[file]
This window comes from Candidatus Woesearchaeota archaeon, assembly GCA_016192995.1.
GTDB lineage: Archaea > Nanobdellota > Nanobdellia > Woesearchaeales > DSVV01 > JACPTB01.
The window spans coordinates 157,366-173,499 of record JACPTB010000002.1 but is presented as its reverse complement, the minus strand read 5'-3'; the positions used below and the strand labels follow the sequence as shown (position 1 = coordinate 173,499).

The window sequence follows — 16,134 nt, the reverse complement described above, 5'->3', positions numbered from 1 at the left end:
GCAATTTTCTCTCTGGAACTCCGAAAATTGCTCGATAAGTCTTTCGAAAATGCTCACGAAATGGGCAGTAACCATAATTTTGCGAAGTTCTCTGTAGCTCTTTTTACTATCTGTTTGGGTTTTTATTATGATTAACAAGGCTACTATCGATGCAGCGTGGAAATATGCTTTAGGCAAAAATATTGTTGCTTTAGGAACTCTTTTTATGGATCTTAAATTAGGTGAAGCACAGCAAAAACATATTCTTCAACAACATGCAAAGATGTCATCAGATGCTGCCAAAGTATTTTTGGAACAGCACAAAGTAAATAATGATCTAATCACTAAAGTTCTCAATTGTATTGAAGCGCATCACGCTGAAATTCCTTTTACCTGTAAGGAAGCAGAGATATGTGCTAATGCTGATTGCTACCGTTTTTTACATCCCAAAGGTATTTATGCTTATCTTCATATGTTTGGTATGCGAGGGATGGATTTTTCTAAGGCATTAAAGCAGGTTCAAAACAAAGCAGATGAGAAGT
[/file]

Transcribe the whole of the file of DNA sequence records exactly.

This window comes from Candidatus Woesearchaeota archaeon, assembly GCA_016192995.1.
GTDB lineage: Archaea > Nanobdellota > Nanobdellia > Woesearchaeales > DSVV01 > JACPTB01.
The window spans coordinates 157,366-173,499 of record JACPTB010000002.1 but is presented as its reverse complement, the minus strand read 5'-3'; the positions used below and the strand labels follow the sequence as shown (position 1 = coordinate 173,499).

The window sequence follows — 16,134 nt, the reverse complement described above, 5'->3', positions numbered from 1 at the left end:
GCAATTTTCTCTCTGGAACTCCGAAAATTGCTCGATAAGTCTTTCGAAAATGCTCACGAAATGGGCAGTAACCATAATTTTGCGAAGTTCTCTGTAGCTCTTTTTACTATCTGTTTGGGTTTTTATTATGATTAACAAGGCTACTATCGATGCAGCGTGGAAATATGCTTTAGGCAAAAATATTGTTGCTTTAGGAACTCTTTTTATGGATCTTAAATTAGGTGAAGCACAGCAAAAACATATTCTTCAACAACATGCAAAGATGTCATCAGATGCTGCCAAAGTATTTTTGGAACAGCACAAAGTAAATAATGATCTAATCACTAAAGTTCTCAATTGTATTGAAGCGCATCACGCTGAAATTCCTTTTACCTGTAAGGAAGCAGAGATATGTGCTAATGCTGATTGCTACCGTTTTTTACATCCCAAAGGTATTTATGCTTATCTTCATATGTTTGGTATGCGAGGGATGGATTTTTCTAAGGCATTAAAGCAGGTTCAAAACAAAGCAGATGAGAAGT